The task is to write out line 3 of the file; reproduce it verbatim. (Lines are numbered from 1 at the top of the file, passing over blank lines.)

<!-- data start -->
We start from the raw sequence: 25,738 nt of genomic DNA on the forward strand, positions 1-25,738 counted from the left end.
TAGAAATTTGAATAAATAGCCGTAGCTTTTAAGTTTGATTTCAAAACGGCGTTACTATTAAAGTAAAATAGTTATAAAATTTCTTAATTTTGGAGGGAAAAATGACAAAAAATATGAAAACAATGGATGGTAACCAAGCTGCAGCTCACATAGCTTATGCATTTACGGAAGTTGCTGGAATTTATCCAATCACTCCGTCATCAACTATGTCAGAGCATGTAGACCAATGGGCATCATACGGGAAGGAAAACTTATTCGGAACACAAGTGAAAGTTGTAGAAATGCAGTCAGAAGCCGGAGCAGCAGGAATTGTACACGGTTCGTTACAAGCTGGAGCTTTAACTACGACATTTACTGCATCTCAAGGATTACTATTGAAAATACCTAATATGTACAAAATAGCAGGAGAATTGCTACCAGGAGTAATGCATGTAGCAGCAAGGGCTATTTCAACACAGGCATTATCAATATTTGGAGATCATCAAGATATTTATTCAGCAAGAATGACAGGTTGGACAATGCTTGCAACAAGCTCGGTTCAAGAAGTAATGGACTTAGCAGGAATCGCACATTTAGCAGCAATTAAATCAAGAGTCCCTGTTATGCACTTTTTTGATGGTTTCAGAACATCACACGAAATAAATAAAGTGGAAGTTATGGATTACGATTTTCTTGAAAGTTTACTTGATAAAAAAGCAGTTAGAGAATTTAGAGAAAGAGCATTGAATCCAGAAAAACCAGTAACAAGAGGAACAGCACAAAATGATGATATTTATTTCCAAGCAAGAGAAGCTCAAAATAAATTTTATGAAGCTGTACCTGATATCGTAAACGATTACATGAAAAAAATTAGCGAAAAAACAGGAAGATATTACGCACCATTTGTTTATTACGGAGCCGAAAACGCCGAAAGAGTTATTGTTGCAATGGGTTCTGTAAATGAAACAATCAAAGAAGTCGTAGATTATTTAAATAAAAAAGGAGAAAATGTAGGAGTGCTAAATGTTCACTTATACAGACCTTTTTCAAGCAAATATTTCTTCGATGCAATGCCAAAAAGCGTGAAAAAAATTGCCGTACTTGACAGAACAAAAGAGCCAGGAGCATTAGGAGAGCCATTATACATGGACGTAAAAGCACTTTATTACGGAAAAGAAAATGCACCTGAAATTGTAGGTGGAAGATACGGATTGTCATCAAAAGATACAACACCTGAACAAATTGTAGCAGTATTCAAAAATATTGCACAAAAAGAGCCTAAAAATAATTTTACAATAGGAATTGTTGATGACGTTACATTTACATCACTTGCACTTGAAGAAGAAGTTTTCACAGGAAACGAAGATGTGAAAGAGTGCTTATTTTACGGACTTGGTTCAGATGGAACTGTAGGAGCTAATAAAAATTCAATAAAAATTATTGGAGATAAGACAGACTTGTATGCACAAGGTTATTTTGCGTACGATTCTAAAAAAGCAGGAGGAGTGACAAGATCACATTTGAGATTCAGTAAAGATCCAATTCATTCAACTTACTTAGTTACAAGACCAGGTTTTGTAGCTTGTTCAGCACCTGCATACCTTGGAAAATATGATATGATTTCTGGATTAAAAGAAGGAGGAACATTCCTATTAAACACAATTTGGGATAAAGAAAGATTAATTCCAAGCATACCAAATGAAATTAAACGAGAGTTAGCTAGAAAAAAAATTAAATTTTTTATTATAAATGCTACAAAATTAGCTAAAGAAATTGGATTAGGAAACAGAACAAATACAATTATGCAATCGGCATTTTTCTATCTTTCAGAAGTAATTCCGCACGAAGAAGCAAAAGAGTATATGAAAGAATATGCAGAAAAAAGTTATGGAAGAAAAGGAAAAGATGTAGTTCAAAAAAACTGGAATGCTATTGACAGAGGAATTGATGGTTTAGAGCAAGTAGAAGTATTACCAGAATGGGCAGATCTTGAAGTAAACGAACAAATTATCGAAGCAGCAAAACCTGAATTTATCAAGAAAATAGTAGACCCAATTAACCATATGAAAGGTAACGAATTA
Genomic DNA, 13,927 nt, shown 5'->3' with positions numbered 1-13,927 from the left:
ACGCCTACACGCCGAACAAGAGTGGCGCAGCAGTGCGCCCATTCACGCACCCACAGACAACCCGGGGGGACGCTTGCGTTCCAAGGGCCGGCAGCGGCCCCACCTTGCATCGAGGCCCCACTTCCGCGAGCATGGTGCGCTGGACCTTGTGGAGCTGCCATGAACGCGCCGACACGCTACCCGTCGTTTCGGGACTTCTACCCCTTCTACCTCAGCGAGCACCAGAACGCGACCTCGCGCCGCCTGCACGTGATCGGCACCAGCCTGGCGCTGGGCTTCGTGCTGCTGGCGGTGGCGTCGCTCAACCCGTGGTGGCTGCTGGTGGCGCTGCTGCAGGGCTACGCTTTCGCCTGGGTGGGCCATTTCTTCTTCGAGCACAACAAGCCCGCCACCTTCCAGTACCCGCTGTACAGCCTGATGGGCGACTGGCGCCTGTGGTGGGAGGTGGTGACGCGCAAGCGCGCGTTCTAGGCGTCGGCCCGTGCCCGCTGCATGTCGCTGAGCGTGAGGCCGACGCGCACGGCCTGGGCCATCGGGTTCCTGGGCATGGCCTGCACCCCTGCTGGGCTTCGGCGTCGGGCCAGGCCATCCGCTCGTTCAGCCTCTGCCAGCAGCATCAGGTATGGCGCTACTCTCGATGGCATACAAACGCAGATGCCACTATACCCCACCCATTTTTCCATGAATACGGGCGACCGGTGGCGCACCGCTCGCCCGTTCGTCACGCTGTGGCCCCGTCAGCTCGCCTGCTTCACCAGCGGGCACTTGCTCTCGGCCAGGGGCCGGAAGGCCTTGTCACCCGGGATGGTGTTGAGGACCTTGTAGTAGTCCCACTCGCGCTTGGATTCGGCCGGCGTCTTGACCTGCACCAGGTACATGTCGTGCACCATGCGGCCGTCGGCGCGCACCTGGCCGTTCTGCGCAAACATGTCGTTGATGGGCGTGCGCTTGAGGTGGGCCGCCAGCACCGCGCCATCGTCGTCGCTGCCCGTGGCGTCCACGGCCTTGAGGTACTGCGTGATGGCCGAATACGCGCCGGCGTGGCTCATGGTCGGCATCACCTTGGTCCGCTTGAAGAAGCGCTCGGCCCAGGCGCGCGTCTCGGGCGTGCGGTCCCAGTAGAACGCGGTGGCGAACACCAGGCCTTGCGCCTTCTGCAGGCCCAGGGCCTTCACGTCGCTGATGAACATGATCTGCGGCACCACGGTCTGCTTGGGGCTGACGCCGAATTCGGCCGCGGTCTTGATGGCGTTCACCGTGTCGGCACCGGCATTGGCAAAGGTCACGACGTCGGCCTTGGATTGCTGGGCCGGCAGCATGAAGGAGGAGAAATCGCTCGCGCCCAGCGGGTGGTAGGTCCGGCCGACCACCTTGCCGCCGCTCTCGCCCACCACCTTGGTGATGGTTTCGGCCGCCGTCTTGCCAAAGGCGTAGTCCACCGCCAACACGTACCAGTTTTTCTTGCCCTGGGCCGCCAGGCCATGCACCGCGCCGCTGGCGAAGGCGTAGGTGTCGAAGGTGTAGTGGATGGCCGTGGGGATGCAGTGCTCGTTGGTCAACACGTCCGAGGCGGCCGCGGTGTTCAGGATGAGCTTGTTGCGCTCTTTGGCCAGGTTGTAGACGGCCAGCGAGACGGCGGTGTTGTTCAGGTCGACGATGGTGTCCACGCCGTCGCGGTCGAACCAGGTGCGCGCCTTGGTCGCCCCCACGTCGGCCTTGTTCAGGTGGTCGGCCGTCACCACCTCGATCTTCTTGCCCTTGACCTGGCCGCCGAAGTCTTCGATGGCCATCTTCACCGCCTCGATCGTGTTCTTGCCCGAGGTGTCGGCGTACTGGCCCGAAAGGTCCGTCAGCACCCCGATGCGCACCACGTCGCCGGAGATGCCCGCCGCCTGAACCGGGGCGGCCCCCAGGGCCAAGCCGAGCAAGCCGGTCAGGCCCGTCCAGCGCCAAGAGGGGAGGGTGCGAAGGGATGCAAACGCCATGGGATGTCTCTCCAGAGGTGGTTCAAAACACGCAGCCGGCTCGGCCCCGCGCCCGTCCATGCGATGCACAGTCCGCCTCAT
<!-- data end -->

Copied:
Genomic DNA, 13,927 nt, shown 5'->3' with positions numbered 1-13,927 from the left: